The ‘Elevate’ Buzzword: Get Off The Elevator

the 'elevate' buzzword

The ‘elevate’ buzzword addiction is yet another example of corporate copycatting. It might have been original, once, as an extension of ‘take it to the next level’ (and aren’t we all tired of that one?) Now, at best, it’s overused; at worst, its use is often meaningless and just plain silly.

The problem with the ‘elevate’ buzzword

The main problem is the complete lack of thought. The elevate buzzword is still a verb. If something is to be ‘elevated’, there is a literal meaning implied, whether the writer wants there to be or not. Ignore this and the phrase or title becomes nonsense.

There are dozens of examples on every page of a search. Here are just two examples I heard / read recently:

  • Elevate your living space (add a mezzanine, perhaps?)
  • Elevate your staff development (send them to a mountain retreat?)

You get the idea.

The solution

There are dozens of alternatives to the imperative ‘Elevate your … (insert just about anything and everything here)’.

The simple solution really is simple: say what you mean.

Depending on what, precisely, you want to say, some quick fixes (replacements) might be:

  • Improve / enhance
  • Transform / reimagine
  • Revitalise / re-energise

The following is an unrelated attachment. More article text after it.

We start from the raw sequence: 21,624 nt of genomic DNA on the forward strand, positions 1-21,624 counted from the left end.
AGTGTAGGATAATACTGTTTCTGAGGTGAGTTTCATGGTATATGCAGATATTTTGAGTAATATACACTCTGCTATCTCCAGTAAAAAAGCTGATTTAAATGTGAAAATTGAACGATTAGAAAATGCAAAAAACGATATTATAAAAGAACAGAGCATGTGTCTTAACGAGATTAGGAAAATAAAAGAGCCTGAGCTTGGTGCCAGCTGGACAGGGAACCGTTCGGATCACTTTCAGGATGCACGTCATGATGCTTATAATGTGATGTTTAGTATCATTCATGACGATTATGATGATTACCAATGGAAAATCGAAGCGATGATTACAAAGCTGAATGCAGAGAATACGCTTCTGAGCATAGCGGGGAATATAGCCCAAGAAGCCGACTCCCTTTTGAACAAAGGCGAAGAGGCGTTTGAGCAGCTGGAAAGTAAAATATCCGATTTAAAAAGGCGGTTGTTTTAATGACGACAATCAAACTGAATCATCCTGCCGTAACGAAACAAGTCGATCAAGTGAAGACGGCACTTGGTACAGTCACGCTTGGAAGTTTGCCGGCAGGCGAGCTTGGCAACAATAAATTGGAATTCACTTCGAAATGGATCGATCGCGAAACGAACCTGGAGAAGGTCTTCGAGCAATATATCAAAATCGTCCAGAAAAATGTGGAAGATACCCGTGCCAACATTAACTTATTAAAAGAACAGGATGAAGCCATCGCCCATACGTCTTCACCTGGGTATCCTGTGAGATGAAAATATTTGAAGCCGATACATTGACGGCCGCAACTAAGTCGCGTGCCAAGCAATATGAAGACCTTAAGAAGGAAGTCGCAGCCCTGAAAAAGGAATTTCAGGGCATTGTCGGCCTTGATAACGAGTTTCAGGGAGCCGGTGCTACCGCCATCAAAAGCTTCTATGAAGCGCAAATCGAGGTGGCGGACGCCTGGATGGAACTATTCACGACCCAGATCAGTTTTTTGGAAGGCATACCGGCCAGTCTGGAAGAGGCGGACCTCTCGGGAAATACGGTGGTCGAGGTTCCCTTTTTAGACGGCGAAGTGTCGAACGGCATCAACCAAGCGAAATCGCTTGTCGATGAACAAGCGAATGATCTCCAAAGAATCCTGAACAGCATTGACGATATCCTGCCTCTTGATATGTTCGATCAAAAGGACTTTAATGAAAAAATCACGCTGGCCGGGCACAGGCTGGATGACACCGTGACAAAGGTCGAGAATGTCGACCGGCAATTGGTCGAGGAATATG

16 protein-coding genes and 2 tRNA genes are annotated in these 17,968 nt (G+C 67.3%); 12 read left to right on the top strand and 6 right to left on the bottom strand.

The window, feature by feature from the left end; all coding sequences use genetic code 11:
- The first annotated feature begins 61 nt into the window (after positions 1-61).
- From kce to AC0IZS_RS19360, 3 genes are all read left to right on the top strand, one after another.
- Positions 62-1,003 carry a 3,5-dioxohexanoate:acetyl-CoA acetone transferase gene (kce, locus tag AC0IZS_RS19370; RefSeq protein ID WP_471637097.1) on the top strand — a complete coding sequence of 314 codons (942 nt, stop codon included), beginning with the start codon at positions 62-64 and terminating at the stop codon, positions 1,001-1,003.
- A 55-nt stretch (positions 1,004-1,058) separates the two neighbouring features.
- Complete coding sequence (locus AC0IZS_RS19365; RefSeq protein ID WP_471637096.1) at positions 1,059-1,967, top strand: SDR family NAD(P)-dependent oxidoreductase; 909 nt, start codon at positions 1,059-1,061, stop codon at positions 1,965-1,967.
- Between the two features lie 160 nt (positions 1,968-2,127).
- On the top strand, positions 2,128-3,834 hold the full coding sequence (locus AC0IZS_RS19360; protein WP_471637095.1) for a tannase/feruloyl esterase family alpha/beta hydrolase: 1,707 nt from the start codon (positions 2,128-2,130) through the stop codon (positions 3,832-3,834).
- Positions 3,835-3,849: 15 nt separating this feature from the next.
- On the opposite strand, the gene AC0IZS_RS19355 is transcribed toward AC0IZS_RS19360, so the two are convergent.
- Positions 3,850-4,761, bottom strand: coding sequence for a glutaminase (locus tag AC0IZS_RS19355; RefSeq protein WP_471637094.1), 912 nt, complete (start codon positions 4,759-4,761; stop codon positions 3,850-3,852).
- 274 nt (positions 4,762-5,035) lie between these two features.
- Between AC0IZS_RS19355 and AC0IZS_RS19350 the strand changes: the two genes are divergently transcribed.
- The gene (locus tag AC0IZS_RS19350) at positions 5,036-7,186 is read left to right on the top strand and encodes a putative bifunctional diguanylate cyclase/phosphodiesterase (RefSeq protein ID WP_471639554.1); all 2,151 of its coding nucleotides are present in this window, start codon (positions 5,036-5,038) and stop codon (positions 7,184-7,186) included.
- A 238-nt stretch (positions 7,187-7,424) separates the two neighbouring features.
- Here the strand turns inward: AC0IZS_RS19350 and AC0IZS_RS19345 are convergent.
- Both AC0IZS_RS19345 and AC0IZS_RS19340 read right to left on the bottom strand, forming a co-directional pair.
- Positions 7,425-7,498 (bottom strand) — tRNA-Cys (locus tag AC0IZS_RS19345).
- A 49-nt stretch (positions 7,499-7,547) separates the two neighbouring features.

• Renovate / refresh /renew

And just when you thought it was safe

One confused writer produced this sentence:
I came away from the session feeling totally elevated.

I don’t know what kind of ‘session’ it was (maybe she left on a ‘high’) but the context told me the word she was probably looking for was ‘elated’.

All this started me thinking about other words related to lift or raise (and they’ve been used quite a lot, too). Then I thought of ….

But no, that would be ridiculous. One quick ‘Google’ later, though, and there it was:
Are you looking to ascend your business to the next level?

A clumsy continuous present tense, a buzzword, a wrongly used transitive verb and a cliché, all in one hit.

Your challenge: How would you fix this one?

I can’t finish without quoting the most absurd example (used to market an online course):
Elevate Your Deep Learning

Raising something that’s deep sounds remarkably like a call to undo whatever you’ve just been doing.

Maybe it’s about making something ‘deeply, deeply superficial’.

Unless there’s a sneaky trick I’m missing.

Look at more tips to help you Lift Your language.

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